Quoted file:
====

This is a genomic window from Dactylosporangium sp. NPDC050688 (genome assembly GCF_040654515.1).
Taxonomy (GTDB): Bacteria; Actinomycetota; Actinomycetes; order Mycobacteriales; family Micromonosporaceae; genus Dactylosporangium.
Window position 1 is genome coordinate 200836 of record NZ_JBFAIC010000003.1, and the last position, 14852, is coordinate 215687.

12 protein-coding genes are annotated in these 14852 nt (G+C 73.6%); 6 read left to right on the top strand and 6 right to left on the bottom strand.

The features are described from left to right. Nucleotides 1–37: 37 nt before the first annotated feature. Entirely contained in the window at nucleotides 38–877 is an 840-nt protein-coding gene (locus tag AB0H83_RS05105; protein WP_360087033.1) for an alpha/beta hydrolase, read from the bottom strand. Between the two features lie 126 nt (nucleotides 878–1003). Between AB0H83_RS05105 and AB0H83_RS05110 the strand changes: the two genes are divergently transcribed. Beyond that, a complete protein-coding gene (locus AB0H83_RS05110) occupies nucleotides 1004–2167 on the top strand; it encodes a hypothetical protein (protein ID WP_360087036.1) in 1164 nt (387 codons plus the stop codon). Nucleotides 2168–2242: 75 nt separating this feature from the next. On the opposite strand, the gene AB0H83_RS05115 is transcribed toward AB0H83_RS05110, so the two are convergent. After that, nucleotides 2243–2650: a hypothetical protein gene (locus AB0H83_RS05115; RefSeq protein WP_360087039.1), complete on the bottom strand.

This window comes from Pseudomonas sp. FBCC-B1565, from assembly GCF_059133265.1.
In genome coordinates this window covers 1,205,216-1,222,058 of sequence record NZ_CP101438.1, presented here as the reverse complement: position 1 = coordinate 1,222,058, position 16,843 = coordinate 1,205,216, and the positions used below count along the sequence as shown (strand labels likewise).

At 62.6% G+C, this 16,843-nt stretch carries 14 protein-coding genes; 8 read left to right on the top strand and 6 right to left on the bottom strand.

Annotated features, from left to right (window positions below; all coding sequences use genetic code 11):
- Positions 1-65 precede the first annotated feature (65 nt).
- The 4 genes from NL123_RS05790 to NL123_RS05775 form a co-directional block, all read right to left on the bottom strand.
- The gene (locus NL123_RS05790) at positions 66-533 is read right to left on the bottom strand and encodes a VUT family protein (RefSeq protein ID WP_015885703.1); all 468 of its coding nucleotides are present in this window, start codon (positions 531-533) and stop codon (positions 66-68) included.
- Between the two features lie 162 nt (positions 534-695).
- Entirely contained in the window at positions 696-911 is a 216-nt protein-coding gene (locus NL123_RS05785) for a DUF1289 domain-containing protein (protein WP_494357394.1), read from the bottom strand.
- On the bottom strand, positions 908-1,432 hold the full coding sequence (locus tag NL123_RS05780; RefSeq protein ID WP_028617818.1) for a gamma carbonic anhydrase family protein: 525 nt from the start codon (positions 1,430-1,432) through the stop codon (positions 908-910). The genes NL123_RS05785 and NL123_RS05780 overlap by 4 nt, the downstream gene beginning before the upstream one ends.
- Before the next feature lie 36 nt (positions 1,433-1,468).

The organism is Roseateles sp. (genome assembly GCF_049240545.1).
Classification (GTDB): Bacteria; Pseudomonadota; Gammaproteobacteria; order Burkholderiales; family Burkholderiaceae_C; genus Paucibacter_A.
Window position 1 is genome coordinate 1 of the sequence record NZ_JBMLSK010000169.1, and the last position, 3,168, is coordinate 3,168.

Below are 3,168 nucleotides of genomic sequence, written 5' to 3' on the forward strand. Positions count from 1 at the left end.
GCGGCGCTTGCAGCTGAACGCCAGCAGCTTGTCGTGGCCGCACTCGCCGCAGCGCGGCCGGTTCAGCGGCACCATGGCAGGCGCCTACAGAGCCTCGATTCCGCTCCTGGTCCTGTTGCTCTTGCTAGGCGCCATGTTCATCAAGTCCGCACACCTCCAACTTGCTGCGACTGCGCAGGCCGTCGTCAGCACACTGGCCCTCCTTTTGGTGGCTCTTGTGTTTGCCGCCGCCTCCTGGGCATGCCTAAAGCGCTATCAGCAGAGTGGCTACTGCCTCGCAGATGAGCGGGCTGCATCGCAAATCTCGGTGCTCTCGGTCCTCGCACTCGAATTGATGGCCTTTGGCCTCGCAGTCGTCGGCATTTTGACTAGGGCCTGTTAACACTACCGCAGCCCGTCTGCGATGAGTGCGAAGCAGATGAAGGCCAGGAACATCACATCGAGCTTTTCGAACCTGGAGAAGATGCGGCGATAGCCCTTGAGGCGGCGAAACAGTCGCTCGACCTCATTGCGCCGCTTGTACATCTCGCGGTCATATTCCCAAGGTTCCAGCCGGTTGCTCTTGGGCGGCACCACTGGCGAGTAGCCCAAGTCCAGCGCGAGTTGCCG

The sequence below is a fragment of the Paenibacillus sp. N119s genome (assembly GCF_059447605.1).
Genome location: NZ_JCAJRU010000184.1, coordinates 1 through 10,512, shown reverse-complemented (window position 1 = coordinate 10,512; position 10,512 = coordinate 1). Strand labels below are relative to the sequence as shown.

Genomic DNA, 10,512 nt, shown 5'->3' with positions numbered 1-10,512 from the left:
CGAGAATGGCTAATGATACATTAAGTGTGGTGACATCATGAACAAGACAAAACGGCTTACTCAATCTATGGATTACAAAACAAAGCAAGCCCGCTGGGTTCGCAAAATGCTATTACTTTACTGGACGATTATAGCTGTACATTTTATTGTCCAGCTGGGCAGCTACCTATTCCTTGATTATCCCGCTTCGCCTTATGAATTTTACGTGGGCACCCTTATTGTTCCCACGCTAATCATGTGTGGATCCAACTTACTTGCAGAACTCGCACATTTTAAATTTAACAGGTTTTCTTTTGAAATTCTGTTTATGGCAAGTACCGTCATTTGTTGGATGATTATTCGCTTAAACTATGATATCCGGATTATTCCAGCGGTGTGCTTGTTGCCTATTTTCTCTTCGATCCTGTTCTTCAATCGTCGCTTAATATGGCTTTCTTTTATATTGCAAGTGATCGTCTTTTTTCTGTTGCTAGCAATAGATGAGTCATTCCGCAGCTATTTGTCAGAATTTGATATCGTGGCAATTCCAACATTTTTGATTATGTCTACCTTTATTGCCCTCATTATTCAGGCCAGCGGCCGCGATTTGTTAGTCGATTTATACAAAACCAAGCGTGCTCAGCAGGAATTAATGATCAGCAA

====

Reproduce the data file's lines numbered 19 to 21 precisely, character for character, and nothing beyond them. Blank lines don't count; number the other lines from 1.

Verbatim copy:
Window position 1 is genome coordinate 1 of the sequence record NZ_JBMLSK010000169.1, and the last position, 3,168, is coordinate 3,168.

Below are 3,168 nucleotides of genomic sequence, written 5' to 3' on the forward strand. Positions count from 1 at the left end.
GCGGCGCTTGCAGCTGAACGCCAGCAGCTTGTCGTGGCCGCACTCGCCGCAGCGCGGCCGGTTCAGCGGCACCATGGCAGGCGCCTACAGAGCCTCGATTCCGCTCCTGGTCCTGTTGCTCTTGCTAGGCGCCATGTTCATCAAGTCCGCACACCTCCAACTTGCTGCGACTGCGCAGGCCGTCGTCAGCACACTGGCCCTCCTTTTGGTGGCTCTTGTGTTTGCCGCCGCCTCCTGGGCATGCCTAAAGCGCTATCAGCAGAGTGGCTACTGCCTCGCAGATGAGCGGGCTGCATCGCAAATCTCGGTGCTCTCGGTCCTCGCACTCGAATTGATGGCCTTTGGCCTCGCAGTCGTCGGCATTTTGACTAGGGCCTGTTAACACTACCGCAGCCCGTCTGCGATGAGTGCGAAGCAGATGAAGGCCAGGAACATCACATCGAGCTTTTCGAACCTGGAGAAGATGCGGCGATAGCCCTTGAGGCGGCGAAACAGTCGCTCGACCTCATTGCGCCGCTTGTACATCTCGCGGTCATATTCCCAAGGTTCCAGCCGGTTGCTCTTGGGCGGCACCACTGGCGAGTAGCCCAAGTCCAGCGCGAGTTGCCG